In August, more than 30 young women of Middle Eastern, North African and South Asian heritage descended on a carpark in Bow in East London. Each of them dressed in white, flaunting their individual styles, the women defiantly posed for the camera, wearing their heritage on their sleeves and pride on their faces.
The occasion? The final shoot for the latest issue of AZEEMA, the magazine, agency and community that uplifts women and non-binary people from the WANA+SA regions (Middle East, North Africa and South Asia) and diaspora.
AZEEMA was founded by Editor-in-Chief Jameela Elfalki as a labour of love four years ago, in response to the lack of representation of WANA+SA women in mainstream media. Since then, it’s grown into a global community, with the team collaborating with creatives around the world and a readership that stretches beyond borders.
Its latest issue, titled The Rituals, which was published in September, is a beautifully nuanced snapshot of the traditions that colour the cultures of the regions AZEEMA represents, illustrated through delicate storytelling and high-impact photography. We caught up with Elfaki, and Deputy Editor Sunayah Arshad and Senior Editor Evar Hussayni, to find out how they made it all happen.
What inspired you to launch AZEEMA?
Jameela Elfaki: I first launched AZEEMA as a zine in 2017 as part of my university degree at Central Saint Martins. The decision to publish the magazine came from a place of frustration, due to lack of representation of women and non-binary folk from the WANA+SA regions in publishing, fashion and mainstream media growing up. I felt like the industry was seriously lacking authentic representation, especially surrounding marginalised women and women with Muslim backgrounds like my own. It also came from a personal place of identity confusion, trying to understand my own mixed heritage (Sudanese and English) by connecting with others with similar backgrounds and bonding over cultural nuances through the magazine.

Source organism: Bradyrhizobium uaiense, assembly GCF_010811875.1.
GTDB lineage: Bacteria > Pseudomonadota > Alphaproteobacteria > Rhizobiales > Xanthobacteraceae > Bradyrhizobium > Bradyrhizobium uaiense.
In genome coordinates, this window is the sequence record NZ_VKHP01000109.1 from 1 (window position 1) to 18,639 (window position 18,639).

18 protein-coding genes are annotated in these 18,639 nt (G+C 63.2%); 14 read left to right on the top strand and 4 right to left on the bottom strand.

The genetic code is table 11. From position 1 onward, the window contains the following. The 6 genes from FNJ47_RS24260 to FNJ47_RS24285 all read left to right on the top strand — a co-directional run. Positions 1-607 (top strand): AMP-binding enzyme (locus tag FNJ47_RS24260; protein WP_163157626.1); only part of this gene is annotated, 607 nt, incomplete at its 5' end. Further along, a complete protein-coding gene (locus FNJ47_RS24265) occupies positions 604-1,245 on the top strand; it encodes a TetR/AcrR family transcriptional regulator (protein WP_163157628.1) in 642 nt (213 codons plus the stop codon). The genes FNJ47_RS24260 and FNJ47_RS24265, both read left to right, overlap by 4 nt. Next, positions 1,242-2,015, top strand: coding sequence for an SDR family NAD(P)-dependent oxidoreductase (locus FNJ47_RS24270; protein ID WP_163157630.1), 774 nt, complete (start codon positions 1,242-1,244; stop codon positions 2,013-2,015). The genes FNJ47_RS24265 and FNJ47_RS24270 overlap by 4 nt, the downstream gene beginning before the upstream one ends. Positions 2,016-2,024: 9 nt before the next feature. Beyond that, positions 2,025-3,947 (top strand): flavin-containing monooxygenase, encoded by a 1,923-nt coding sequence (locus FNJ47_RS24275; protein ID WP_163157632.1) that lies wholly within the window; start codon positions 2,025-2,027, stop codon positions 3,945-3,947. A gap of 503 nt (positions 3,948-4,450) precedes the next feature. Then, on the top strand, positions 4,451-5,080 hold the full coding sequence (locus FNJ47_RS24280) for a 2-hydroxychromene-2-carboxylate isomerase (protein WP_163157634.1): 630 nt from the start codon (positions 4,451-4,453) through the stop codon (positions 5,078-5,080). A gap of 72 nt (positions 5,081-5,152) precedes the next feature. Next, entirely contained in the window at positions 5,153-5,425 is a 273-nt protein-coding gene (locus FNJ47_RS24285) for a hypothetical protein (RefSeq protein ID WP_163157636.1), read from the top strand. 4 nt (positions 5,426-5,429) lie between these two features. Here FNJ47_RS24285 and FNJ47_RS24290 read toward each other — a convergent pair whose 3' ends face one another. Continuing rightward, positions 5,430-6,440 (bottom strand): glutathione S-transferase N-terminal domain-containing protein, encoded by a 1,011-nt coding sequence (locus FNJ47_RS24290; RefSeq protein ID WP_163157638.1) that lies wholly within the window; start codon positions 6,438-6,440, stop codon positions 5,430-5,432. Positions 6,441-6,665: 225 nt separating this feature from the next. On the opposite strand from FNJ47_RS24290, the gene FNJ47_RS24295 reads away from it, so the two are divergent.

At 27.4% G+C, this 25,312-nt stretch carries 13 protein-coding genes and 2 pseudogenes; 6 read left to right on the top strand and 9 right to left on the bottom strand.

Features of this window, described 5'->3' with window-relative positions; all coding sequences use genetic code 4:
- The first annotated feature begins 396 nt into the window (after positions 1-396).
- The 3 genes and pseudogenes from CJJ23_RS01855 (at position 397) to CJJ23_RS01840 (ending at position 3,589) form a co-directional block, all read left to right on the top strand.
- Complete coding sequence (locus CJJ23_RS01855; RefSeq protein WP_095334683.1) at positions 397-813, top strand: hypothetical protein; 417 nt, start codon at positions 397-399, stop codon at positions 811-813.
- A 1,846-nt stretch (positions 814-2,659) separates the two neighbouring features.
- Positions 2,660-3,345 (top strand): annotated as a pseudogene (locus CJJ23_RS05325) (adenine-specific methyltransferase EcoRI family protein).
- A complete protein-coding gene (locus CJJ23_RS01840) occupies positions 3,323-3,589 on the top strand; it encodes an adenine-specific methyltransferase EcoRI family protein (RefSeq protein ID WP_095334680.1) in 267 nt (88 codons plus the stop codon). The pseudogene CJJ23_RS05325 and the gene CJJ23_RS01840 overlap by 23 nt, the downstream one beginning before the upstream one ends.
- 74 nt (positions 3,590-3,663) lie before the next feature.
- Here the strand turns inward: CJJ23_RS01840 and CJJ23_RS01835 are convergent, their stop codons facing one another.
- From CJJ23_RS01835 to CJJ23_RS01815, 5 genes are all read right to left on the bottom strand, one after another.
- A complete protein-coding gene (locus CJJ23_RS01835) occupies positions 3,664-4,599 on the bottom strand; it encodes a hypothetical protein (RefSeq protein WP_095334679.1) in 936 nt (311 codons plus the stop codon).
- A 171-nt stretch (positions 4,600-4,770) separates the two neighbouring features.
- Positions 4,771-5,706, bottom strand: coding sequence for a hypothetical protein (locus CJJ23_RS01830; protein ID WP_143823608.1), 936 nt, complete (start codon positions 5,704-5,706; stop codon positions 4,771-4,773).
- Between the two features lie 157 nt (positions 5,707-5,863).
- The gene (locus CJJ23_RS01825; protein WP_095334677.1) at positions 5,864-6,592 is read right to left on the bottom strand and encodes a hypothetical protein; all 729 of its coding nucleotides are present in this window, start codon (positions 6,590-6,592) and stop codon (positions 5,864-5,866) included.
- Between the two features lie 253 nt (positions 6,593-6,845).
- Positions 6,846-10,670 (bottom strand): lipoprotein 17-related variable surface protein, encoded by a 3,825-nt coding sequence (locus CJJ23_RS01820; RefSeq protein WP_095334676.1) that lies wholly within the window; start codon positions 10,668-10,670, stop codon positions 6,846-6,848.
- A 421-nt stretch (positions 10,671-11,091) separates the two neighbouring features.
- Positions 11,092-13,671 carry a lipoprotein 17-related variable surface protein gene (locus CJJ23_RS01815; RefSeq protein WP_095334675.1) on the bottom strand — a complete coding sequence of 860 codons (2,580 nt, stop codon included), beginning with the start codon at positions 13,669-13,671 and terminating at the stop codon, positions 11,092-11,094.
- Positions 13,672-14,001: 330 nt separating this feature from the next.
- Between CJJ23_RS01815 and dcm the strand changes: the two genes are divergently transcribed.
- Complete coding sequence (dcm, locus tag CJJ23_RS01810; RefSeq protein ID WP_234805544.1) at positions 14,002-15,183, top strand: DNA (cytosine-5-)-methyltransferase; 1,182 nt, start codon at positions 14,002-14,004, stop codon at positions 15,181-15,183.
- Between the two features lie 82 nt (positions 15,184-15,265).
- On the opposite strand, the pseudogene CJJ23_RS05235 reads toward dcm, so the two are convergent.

How did you make the dream a reality?
Elfaki: It was a leap of faith, a step into the unknown. Before AZEEMA, I’d never made a proper magazine before, so it was all a learning experience. I started by making a list of all the people and stories I wanted to feature in the magazine and then just gave myself three months to shoot everything and get it all put together. I found a printer and set a date for the launch, which was in an empty shop in Hoxton, East London, and released the mag into the world. I was overwhelmed with positive feedback and other young women expressing how happy they were that something like this existed. After that, it was obvious the magazine had to keep going.
Talk us through the theme of your latest issue, The Rituals.
Sunayah Arshad: The latest issue of AZEEMA is a very special chapter. Every culture has its own rituals and traditions, which is something we wanted to explore in this issue. So many elements of life are connected to rituals. They play an important role within our communities and are often passed down through generations. Rituals can be sacred and personal, too, so we wanted to discover some of these through the interviews within the issue.
Evar Hussayni: In the mag you will not only learn how rituals can exist in multiple forms and shapes, but also about the diverse range of people performing them. We began by delving into our own roots – what aspects [of our backgrounds] were considered rituals, whether personal or communal. Our brainstorming went from food to weddings to funerals to hair care and self-care, all somehow still linked to our heritage. It was a really lovely journey to then delve deeper into other people’s cultures and heritage, and learn so much from them and how they perform their specific rituals.
What references were inspiring you while working on it?